さまざまの言葉… random items

January 24, 2008

The Earth IS Doomed

Filed under: humankind — rithban @ 6:29 am
Tags: , ,

Commenting on the recent unveiling of Virgin Galactic’s spaceship, Graham Bailey posed a question:,

Climate change, unstable economies, and war are all factors that are putting the human race at risk, and if we don’t move soon, we may not have the option.

What are your thoughs on this?

It reminds me of a quote from the old TV show Babylon 5, set from the viewpoint of the future, the year 2258. Mankind is still struggling with essentially the same problems that it has for thousands of years. Space travel is expensive, there is pressure to pull back, and address our own problems “back home”.

Mary Ann Cramer: After all that you’ve just gone through, I have to ask you the same question a lot of people back home are asking about space these days. Is it worth it? Should we just pull back, forget the whole thing as a bad idea and take care of our own problems, at home?

Sinclair: No. We have to stay here, and there’s a simple reason why. Ask ten different scientists about the environment, population control, genetics – and you’ll get ten different answers. But there’s one thing every scientist on the planet agrees on. Whether it happens in a hundred years, or a thousand years, or a million years, eventually our sun will grow cold, and go out. When that happens, it won’t just take us, it’ll take Marilyn Monroe, and Lao-Tsu, Einstein, Maruputo, Buddy Holly, Aristophanes – all of this. All of this was for nothing, unless we go to the stars.

Babylon 5, Season 1, Episode 4 “Infection”

In the end, the Earth is doomed to being destroyed by Mother Nature. The question is whether we choose to quietly go extinct, or give “post-Terra survival” a go. Unless hit by comet or some such massive catastrophe, this is a task for us to start for future generations.

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Excited(?) Over Space Travel in My Lifetime

Filed under: goofy — rithban @ 5:56 am
Tags: , ,

Virgin Galactic is building their next generation spacecraft. News articles here and here.

Makes me start to think we will have private space flight available to the general public in my lifetime. Hmm… suborbital flight between continents in a few hours… beats the grueling 18+ hours to hit the next hemisphere.

The only thing I really fear is the kid four seats behind me getting space sick and throwing up in zero gravity. With no gravity, it’d float straight until it encountered something, and largely continue to float around until re-entry where it’d splatter all over the place. 😦

Am I the only one that thinks about these things? *grin*

January 14, 2008

Super-Simplified Food Chemistry, Part 1

Filed under: food chemistry — rithban @ 6:04 am

Food

Food is the chemicals we eat. This was the most important thing that my Nutrition and Food Science professor wanted us to remember.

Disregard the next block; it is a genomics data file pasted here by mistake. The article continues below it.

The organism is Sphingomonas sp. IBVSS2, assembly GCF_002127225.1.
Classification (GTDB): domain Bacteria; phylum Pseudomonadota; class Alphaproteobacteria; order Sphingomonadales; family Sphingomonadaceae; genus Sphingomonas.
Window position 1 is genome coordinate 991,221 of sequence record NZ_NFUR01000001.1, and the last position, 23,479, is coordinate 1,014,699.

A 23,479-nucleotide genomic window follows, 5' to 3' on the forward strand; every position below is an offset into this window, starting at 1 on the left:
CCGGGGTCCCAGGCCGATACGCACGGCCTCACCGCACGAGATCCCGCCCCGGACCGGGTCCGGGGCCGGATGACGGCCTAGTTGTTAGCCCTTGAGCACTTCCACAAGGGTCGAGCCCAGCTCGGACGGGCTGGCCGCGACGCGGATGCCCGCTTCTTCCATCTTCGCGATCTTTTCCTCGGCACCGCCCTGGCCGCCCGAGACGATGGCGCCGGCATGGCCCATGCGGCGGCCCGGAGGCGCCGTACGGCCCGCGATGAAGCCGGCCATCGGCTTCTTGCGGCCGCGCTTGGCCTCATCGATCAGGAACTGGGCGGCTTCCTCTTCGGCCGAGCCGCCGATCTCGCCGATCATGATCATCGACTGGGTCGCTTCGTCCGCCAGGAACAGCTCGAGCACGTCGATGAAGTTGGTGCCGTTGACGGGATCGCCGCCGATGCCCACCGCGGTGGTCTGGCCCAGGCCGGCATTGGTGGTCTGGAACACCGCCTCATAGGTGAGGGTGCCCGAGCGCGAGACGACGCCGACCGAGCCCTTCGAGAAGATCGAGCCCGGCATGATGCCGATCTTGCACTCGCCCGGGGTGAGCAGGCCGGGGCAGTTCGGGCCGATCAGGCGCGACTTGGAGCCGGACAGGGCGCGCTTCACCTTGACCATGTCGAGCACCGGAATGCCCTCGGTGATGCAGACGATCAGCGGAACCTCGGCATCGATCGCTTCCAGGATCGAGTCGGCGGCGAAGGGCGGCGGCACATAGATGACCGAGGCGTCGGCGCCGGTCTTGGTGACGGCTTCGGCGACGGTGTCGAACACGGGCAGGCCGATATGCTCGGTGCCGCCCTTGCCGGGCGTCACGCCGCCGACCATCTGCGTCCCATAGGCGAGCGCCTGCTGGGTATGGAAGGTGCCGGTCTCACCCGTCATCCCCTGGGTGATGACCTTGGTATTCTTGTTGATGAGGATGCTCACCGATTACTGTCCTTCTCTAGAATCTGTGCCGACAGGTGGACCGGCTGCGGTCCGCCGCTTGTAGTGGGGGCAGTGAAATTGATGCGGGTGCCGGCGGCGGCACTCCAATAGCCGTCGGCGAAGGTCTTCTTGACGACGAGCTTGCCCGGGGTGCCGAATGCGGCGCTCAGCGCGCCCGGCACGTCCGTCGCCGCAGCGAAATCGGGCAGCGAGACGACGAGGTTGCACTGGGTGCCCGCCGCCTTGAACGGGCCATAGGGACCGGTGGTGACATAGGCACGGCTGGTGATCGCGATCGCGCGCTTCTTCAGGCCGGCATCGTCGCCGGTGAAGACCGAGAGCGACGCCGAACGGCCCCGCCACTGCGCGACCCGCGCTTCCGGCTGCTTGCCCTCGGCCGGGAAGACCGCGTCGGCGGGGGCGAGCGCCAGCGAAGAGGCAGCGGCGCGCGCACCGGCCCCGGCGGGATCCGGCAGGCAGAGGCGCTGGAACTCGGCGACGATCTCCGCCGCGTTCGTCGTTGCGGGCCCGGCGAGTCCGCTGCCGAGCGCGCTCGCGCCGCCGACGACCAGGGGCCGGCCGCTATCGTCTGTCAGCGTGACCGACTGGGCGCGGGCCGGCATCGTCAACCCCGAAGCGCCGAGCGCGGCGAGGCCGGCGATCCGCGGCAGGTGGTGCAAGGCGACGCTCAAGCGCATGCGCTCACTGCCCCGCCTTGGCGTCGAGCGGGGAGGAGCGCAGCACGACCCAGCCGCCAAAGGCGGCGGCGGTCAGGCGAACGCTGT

We’ve been trained to think of “chemical” as something nasty and harmful. Everything in our physical world is made of chemicals of one sort or another. Pure distilled water is a chemical — H2O — two hydrogen atoms stuck to an oxygen atom.

We should not automatically think of “chemical” as something sinister. Without chemicals there would be nothing physical.

Carbohydrates

Carbohydrates are made out of building blocks called “simple sugars.” Take styrofoam balls. One colour for glucose, another for fructose, another for galactose. Alone these are called monosaccharides. That’s a fancy word meaning “one sugar.”

  • Glucose is very important for life. The body uses this as a package of food and energy for the cells. Plants create it with the help of sunlight. It is not as sweet as the table sugar we’re familiar with.
  • Fructose is common in fruits, berries, and honey. It is almost twice as sweet as table sugar.
  • Galactose is half of “milk sugar” (lactose). It is not very sweet.

If we start sticking monosaccharides together, we get different chemicals. If we stick two monosaccharides together, we form new sugars called disaccharides, which means “two sugars.”

  • Take a styrofoam ball for glucose and a styrofoam ball for fructose. Stick them together. We now have sucrose, or the ordinary table sugar we are familiar with. When we eat sucrose, the body pulls the two balls apart so it can use them.
  • Take a styrofoam ball for glucose and a styrofoam ball for galactose. Stick them together. We now have lactose, a sugar found in milk.
  • pf_whoppers.thumbnail.gifTake two styrofoam balls for glucose. Stick them together. We now have maltose, a type of sugar found in malted milk, including the candy “Whoppers.”

Polysaccharides

Starches and other polysaccharides (“many sugars”) are made from long chains of simple sugars. Take hundreds of glucose styrofoam balls and make a long string of them. This will give an idea of starch. These long chains can stick together, making branches like a tree, or sticking together along their sides.

Here is an example of long chains sticking together:

468px-glycogen.png

Originally written 30 July 2007.

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